Social networking sites are more likely to hurt job seekers chances of finding employment than they are to help them land a job.
People ages 35 and older are the most rapidly growing age group to join Facebook, and about 51 percent of American adults with online access use LinkedIn, Twitter, Facebook or other social networking sites – up from 25 percent during 2007, according to Forrester Research.
Challenger, Gray & Christmas CEO John Challenger said that job seekers can build a network of industry professionals, fellow alumni and former colleagues to aid in discovering available jobs, and to establish relationships with contacts or hiring managers.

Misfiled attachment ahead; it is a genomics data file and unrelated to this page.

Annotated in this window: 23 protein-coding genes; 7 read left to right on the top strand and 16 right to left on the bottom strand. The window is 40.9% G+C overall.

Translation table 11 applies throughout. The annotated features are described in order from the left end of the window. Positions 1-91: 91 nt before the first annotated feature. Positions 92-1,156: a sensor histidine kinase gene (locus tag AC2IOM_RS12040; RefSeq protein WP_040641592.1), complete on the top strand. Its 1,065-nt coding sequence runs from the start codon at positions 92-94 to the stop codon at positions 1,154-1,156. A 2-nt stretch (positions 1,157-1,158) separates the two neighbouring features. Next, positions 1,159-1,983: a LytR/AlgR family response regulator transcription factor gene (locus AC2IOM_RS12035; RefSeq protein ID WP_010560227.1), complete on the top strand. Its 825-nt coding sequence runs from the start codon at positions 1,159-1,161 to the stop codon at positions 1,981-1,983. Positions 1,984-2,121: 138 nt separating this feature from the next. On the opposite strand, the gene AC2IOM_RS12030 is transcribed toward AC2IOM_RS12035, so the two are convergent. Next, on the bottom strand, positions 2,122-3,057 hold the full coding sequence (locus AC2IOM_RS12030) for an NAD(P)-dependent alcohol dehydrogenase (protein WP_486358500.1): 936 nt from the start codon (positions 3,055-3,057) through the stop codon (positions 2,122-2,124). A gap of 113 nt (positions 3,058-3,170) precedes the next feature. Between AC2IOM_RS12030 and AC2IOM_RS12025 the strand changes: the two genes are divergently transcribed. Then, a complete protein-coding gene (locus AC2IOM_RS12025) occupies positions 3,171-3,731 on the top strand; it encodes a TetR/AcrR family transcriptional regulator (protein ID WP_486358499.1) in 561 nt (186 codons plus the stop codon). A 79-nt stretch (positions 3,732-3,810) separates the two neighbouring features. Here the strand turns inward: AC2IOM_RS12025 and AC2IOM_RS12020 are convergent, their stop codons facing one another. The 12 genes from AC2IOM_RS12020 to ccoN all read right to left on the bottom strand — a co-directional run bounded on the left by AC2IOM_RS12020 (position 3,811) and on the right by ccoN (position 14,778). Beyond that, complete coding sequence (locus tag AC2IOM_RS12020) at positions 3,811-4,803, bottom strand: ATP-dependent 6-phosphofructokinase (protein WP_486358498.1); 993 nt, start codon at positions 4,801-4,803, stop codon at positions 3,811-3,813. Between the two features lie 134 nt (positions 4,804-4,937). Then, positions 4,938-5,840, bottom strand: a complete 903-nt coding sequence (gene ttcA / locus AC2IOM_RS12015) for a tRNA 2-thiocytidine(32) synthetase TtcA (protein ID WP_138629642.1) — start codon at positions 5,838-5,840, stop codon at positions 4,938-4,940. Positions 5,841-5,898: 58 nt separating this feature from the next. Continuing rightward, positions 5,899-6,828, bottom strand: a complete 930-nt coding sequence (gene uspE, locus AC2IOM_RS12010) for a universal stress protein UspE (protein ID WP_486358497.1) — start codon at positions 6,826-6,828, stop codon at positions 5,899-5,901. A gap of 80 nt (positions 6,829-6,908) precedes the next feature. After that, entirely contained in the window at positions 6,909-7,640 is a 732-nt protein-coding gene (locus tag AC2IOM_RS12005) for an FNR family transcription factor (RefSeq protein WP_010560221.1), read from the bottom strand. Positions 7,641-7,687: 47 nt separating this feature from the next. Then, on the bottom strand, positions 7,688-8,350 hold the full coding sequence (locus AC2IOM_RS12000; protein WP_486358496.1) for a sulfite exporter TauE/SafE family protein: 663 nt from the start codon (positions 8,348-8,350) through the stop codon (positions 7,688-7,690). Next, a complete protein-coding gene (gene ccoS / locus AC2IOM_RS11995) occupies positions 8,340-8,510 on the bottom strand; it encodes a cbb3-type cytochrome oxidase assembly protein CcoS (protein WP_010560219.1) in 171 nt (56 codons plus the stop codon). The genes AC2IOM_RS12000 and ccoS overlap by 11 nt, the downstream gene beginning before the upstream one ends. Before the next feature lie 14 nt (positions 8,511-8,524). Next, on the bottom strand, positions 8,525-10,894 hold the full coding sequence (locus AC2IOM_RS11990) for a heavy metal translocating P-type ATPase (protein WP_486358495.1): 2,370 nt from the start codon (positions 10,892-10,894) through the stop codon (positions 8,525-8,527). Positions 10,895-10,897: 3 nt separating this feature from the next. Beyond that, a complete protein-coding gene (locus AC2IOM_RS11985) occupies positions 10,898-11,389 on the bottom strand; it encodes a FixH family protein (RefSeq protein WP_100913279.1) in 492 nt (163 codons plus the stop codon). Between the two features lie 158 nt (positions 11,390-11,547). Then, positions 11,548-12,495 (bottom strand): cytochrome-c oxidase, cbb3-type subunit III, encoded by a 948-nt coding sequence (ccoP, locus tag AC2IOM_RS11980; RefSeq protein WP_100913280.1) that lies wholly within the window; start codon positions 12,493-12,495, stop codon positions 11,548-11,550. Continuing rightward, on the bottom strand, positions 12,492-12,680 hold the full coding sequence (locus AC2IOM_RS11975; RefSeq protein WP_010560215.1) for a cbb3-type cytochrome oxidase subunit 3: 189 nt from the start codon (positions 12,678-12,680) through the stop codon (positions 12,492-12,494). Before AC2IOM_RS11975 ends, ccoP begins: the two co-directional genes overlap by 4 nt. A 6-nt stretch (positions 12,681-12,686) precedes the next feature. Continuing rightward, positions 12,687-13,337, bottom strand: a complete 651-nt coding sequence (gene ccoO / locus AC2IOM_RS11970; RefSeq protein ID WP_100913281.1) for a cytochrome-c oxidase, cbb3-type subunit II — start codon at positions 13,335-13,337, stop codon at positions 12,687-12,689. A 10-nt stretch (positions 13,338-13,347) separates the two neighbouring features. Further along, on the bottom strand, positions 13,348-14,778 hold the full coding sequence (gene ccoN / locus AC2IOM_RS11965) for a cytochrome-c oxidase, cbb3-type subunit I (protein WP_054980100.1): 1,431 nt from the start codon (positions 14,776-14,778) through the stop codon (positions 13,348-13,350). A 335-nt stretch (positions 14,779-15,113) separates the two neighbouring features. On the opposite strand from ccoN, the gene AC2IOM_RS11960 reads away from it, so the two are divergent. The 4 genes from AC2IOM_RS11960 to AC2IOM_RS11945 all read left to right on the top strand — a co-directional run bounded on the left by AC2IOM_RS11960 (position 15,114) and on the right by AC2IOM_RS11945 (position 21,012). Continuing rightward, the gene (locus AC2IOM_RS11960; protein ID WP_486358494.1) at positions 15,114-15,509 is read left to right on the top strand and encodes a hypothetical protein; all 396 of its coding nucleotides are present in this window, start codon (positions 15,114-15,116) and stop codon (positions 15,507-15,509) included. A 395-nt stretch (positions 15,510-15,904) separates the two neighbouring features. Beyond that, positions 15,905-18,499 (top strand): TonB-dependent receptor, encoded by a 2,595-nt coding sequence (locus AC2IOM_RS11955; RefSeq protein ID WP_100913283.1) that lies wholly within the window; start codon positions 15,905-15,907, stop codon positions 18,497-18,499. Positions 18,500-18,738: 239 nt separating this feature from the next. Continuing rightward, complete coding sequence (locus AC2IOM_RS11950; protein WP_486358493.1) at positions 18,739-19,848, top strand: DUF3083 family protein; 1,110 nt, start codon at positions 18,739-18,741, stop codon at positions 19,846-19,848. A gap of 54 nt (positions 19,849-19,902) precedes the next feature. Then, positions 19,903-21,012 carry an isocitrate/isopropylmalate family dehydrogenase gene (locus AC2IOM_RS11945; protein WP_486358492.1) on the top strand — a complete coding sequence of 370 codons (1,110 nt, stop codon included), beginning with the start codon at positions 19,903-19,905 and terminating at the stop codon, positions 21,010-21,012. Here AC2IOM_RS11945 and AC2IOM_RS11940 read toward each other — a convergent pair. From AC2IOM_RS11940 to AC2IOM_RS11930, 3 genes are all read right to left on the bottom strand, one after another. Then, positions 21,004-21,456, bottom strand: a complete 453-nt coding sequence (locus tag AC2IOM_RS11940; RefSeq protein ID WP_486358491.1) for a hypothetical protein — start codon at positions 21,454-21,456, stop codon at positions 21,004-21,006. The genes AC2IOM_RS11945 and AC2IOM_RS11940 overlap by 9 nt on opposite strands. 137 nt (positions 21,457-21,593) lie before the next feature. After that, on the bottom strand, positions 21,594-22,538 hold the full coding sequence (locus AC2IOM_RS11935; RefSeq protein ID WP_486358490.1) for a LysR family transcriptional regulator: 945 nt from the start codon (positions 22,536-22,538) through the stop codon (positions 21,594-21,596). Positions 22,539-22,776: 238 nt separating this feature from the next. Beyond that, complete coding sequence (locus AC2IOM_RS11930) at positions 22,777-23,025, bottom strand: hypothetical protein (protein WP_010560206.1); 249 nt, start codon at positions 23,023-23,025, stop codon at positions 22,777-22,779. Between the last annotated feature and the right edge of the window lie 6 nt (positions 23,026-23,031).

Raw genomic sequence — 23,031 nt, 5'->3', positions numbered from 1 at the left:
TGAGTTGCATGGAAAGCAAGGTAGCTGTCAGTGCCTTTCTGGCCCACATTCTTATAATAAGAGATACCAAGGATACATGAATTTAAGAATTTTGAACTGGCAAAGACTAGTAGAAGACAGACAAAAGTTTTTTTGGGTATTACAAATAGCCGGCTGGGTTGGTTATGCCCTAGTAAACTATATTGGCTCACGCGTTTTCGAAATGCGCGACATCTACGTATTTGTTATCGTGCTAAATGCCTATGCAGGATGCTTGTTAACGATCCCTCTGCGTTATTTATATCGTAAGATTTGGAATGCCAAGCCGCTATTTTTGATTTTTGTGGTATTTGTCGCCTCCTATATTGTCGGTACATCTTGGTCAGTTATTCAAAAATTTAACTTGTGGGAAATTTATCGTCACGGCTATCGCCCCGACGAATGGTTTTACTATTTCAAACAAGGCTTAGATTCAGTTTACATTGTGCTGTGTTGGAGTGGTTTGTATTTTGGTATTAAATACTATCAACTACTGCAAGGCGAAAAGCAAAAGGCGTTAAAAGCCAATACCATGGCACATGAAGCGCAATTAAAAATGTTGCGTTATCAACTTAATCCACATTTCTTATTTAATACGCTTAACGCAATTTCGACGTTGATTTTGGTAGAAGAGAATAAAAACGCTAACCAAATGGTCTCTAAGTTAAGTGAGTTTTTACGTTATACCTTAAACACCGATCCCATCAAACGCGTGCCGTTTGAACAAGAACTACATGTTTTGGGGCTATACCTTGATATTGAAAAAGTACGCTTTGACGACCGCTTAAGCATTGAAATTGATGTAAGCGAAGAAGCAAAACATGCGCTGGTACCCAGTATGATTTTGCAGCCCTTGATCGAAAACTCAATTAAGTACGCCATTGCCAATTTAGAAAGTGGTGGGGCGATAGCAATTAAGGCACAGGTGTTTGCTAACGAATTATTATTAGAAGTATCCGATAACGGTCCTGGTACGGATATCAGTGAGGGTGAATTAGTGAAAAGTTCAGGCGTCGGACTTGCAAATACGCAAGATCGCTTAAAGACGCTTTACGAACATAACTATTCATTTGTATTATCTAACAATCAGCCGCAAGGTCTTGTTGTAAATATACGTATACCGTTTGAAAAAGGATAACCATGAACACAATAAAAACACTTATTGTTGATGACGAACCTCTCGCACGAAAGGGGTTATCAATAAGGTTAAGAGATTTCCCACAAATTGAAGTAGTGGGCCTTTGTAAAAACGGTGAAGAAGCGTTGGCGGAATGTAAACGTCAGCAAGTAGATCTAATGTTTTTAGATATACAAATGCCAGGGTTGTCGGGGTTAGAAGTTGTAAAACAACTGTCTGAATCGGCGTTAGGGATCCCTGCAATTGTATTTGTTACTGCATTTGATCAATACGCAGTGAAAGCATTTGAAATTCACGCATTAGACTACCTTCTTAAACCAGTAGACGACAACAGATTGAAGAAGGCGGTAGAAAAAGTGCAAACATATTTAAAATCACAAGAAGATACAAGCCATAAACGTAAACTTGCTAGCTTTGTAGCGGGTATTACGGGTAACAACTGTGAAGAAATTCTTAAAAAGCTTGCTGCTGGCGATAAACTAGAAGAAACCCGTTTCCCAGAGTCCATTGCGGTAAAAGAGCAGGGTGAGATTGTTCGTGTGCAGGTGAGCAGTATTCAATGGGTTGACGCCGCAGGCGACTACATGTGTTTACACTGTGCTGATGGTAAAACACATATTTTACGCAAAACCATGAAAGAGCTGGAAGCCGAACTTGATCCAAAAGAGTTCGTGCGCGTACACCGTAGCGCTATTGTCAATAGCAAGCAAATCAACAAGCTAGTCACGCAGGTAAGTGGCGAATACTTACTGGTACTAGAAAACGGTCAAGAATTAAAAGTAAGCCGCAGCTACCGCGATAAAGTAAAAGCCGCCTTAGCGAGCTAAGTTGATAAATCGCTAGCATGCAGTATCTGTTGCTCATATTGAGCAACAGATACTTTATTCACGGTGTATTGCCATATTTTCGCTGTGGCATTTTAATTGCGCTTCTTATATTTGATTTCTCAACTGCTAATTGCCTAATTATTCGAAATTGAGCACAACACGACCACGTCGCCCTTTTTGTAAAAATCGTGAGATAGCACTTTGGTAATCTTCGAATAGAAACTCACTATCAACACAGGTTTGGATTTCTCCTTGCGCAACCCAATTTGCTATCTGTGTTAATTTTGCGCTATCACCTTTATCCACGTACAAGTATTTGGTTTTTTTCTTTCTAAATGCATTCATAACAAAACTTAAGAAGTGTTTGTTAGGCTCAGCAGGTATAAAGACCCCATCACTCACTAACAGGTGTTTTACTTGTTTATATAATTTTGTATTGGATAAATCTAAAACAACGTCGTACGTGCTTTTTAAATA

But – social networking sites are rife with potential for gaffes and faux pas.
Employers and recruiters also use these sites. Ninety-five percent of companies use LinkedIn, and many also use Facebook and Twitter.
Therein lies the necessity for caution.
Based on social networking site content, a job candidate is twice as likely to be eliminated rather than hired, said human resource professionals surveyed by Careerbuilder.com.
Thirty-five percent of respondents said they stopped considering an applicant because of a social networking blunder. Reasons ranged from candidates’ having poor communication skills to inappropriate/provocative photographs or information.
And only 18 percent of human resource professionals surveyed offered a position to a prospective employee due to a candidate’s display of professionalism on a social networking site.